Aurora Cruise Part 1

Aurora cruise 2005: Part 1

Thursday 10 November 2005 (Day 5)

Here we are, somewhat to our own surprise, back on Aurora, this time on our way to the Caribbean in search of beaches and sunshine in November as a sort of inoculation against the approaching winter in London. We’re in the same cabin as last time, C149, with bath and balcony, as near as we can get to amidships to minimise pitching and tossing, close to the stairs and lifts. This time we specified that we didn’t want to be on the Captain’s table for evening dinner, remembering those late departures from the dining-room on the last cruise with no hope of a pair of seats in the Curzon theatre for the nightly entertainment. It looked a bit presumptuous – implying that unless we said otherwise we’d expect to be on the Captain’s table – but we decided that we’d risk that.

Otherwise it’s all very familiar and enjoyable.

We have a rather snobbish feeling that it’s a bit down-market compared with our Black Sea cruise on Aurora in 2003, perhaps because the Caribbean is a more down-market destination; conversation with random table-companions at breakfast and lunch rarely venture beyond talk of other cruise ships and other cruise destinations experienced over many previous years, or dissection of the previous night’s evening entertainment, laced with detailed comparisons, sometimes fairly queasy-making, between our respective medical conditions and operations. There’s a huge preponderance of folk from Yorkshire and Lancashire, for some reason, but hardly any Scots so far as we have been able to discover: we spotted only one dress kilt on the one formal night so far (five more to come – formal evenings, not Scots in the kilt). But there are generally good and interesting characters to talk to, mostly seasoned cruisers compared with us (we’re only on our fourth): several we have talked to do three or four cruises a year and have been at it for 10 or more years.

We hit some pretty windy weather soon after leaving Southampton on the 6th, including force 10 gales for the first two days and three nights, which according to the dining-room stewards reduced the number of passengers appearing for dinner by up to 40 per cent: we sympathised smugly with all those fellow-passengers lying on their beds in their cabins, praying for death. Actually although we were pitching a lot (and rolling a little less), we wouldn’t have known from the ship’s behaviour that we were driving through gale-force winds that strong: the stabilisers must have been working overtime. Our dinner table (us two Londoners, one Yorkshirewoman and three Liverpudlians) was completely unscathed, eating and drinking our way happily through the storms. As we approached the Azores the wind dropped a good deal and it was quite warm and calm when we went ashore for the afternoon in Ponta Delgada, an extremely unremarkable little spot:  the cruise’s resident comedian, Don Reid, said that evening that he had been told by a Portuguese-speaker that ‘Ponta Delgada’, translated into English, meant “Why the hell are we having to stop off at this godforsaken place?”. Reid is very funny indeed and a considerable asset to the cruise. Ponta Delgada wasn’t a complete write-off: we did eventually track down a supermarket where we bought some Scotch, gin and mineral water for the rest of the trip so that we can sometimes by-pass Aurora bar prices.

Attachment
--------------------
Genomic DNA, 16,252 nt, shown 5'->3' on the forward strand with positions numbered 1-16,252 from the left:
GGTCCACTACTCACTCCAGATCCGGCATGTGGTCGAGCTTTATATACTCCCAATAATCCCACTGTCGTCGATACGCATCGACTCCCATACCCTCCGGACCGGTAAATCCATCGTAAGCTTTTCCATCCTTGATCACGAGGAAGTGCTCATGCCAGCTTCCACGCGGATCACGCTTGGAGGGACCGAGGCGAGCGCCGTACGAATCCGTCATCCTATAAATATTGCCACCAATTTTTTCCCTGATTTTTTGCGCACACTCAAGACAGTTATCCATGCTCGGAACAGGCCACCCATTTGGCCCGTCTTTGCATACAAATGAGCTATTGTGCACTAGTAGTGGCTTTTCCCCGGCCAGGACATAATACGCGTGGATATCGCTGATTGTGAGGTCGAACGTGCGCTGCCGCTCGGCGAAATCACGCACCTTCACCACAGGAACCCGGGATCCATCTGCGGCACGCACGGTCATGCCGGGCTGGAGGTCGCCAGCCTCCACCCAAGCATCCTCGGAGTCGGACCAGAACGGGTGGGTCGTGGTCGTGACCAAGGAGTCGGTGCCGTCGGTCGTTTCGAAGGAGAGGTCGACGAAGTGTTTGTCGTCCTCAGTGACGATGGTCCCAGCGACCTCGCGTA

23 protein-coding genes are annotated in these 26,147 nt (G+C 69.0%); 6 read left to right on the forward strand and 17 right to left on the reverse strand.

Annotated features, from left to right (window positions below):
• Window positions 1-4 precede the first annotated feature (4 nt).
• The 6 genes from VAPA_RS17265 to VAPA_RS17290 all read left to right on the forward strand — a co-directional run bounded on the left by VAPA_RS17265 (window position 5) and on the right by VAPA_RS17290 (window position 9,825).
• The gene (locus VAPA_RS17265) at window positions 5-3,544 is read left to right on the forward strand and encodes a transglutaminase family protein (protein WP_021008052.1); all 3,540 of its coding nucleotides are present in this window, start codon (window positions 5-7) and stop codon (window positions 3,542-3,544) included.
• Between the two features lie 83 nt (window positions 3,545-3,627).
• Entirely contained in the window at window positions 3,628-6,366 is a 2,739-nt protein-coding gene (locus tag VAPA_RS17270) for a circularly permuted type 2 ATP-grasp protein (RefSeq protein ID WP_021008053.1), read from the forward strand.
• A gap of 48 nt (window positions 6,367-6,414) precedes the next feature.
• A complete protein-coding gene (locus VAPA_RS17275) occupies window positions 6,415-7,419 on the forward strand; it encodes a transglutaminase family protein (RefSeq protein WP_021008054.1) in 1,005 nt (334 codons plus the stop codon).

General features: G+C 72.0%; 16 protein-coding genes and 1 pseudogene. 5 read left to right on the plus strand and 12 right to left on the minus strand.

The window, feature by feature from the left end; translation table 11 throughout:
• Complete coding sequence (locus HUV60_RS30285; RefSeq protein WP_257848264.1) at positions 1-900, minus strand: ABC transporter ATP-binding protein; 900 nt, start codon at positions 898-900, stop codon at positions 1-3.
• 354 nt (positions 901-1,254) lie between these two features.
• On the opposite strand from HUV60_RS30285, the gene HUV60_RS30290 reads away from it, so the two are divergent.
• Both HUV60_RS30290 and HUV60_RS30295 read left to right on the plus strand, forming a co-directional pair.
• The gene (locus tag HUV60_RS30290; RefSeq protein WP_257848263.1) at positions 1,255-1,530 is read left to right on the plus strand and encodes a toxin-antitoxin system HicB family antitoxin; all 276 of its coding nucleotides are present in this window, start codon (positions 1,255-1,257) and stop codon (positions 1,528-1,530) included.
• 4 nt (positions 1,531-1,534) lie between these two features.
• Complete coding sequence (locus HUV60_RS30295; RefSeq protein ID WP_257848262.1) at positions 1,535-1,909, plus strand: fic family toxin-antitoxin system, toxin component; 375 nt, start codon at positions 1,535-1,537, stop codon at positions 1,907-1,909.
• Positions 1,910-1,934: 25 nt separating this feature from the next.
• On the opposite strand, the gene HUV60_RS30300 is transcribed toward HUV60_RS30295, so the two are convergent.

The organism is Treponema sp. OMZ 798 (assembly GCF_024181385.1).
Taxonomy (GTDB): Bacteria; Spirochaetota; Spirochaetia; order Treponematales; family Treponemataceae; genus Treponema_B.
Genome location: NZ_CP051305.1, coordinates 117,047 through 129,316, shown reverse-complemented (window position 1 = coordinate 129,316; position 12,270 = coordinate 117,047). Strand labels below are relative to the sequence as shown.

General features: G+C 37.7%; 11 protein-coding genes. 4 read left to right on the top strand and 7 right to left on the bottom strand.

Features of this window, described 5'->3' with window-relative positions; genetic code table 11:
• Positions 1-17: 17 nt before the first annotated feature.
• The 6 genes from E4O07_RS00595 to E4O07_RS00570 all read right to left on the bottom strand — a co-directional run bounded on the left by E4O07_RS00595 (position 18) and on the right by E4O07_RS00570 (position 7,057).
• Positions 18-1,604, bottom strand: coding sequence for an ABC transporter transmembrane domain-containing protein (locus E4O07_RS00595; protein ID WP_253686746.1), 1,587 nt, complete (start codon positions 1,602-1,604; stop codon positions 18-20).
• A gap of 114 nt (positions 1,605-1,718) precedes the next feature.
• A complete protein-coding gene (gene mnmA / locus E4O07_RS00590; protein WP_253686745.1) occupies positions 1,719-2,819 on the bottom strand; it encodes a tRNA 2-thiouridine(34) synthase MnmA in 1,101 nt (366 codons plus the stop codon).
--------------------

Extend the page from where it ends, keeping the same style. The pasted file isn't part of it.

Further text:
The resident (lady) classical pianist has so far done only one concert, on a rather stormy evening, with the piano keyboard bucking and heaving under her fingers, which can’t have made things any easier for her, although she played valiantly and robustly – a Schubert impromptu, a Chopin nocturne, the slow movement of the Pathetique (complete Beethoven sonatas promised for later), some Grieg and some de Falla, all very familiar and none the worse for that, although not challenging.  [More on her in Part II.]